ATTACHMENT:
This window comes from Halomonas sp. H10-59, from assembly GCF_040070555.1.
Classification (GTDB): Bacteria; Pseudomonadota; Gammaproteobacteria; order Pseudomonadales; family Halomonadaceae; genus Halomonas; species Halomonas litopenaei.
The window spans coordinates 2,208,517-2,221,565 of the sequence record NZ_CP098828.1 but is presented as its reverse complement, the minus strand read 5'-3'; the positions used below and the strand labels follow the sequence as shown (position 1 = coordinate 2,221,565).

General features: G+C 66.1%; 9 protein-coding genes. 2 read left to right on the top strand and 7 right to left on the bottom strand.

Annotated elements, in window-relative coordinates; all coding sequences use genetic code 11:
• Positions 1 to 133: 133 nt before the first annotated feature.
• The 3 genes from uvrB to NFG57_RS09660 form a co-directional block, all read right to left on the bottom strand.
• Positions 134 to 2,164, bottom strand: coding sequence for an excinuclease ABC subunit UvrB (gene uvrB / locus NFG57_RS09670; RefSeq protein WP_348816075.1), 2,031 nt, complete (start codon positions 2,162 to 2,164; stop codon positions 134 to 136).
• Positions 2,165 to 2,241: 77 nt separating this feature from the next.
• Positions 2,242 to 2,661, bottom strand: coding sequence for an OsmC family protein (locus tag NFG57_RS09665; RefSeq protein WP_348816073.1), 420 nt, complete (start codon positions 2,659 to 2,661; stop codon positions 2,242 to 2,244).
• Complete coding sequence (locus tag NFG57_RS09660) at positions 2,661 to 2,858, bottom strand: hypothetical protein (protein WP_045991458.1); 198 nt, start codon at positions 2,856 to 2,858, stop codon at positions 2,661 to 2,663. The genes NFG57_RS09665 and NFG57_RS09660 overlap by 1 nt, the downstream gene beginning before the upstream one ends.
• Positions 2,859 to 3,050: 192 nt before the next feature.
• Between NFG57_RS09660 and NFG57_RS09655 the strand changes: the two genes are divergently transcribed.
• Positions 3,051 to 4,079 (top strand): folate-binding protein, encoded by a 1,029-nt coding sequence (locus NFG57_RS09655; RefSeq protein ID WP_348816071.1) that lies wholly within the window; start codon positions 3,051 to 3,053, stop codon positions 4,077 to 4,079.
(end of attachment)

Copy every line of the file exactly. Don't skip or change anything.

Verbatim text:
This window comes from Halomonas sp. H10-59, from assembly GCF_040070555.1.
Classification (GTDB): Bacteria; Pseudomonadota; Gammaproteobacteria; order Pseudomonadales; family Halomonadaceae; genus Halomonas; species Halomonas litopenaei.
The window spans coordinates 2,208,517-2,221,565 of the sequence record NZ_CP098828.1 but is presented as its reverse complement, the minus strand read 5'-3'; the positions used below and the strand labels follow the sequence as shown (position 1 = coordinate 2,221,565).

General features: G+C 66.1%; 9 protein-coding genes. 2 read left to right on the top strand and 7 right to left on the bottom strand.

Annotated elements, in window-relative coordinates; all coding sequences use genetic code 11:
• Positions 1 to 133: 133 nt before the first annotated feature.
• The 3 genes from uvrB to NFG57_RS09660 form a co-directional block, all read right to left on the bottom strand.
• Positions 134 to 2,164, bottom strand: coding sequence for an excinuclease ABC subunit UvrB (gene uvrB / locus NFG57_RS09670; RefSeq protein WP_348816075.1), 2,031 nt, complete (start codon positions 2,162 to 2,164; stop codon positions 134 to 136).
• Positions 2,165 to 2,241: 77 nt separating this feature from the next.
• Positions 2,242 to 2,661, bottom strand: coding sequence for an OsmC family protein (locus tag NFG57_RS09665; RefSeq protein WP_348816073.1), 420 nt, complete (start codon positions 2,659 to 2,661; stop codon positions 2,242 to 2,244).
• Complete coding sequence (locus tag NFG57_RS09660) at positions 2,661 to 2,858, bottom strand: hypothetical protein (protein WP_045991458.1); 198 nt, start codon at positions 2,856 to 2,858, stop codon at positions 2,661 to 2,663. The genes NFG57_RS09665 and NFG57_RS09660 overlap by 1 nt, the downstream gene beginning before the upstream one ends.
• Positions 2,859 to 3,050: 192 nt before the next feature.
• Between NFG57_RS09660 and NFG57_RS09655 the strand changes: the two genes are divergently transcribed.
• Positions 3,051 to 4,079 (top strand): folate-binding protein, encoded by a 1,029-nt coding sequence (locus NFG57_RS09655; RefSeq protein ID WP_348816071.1) that lies wholly within the window; start codon positions 3,051 to 3,053, stop codon positions 4,077 to 4,079.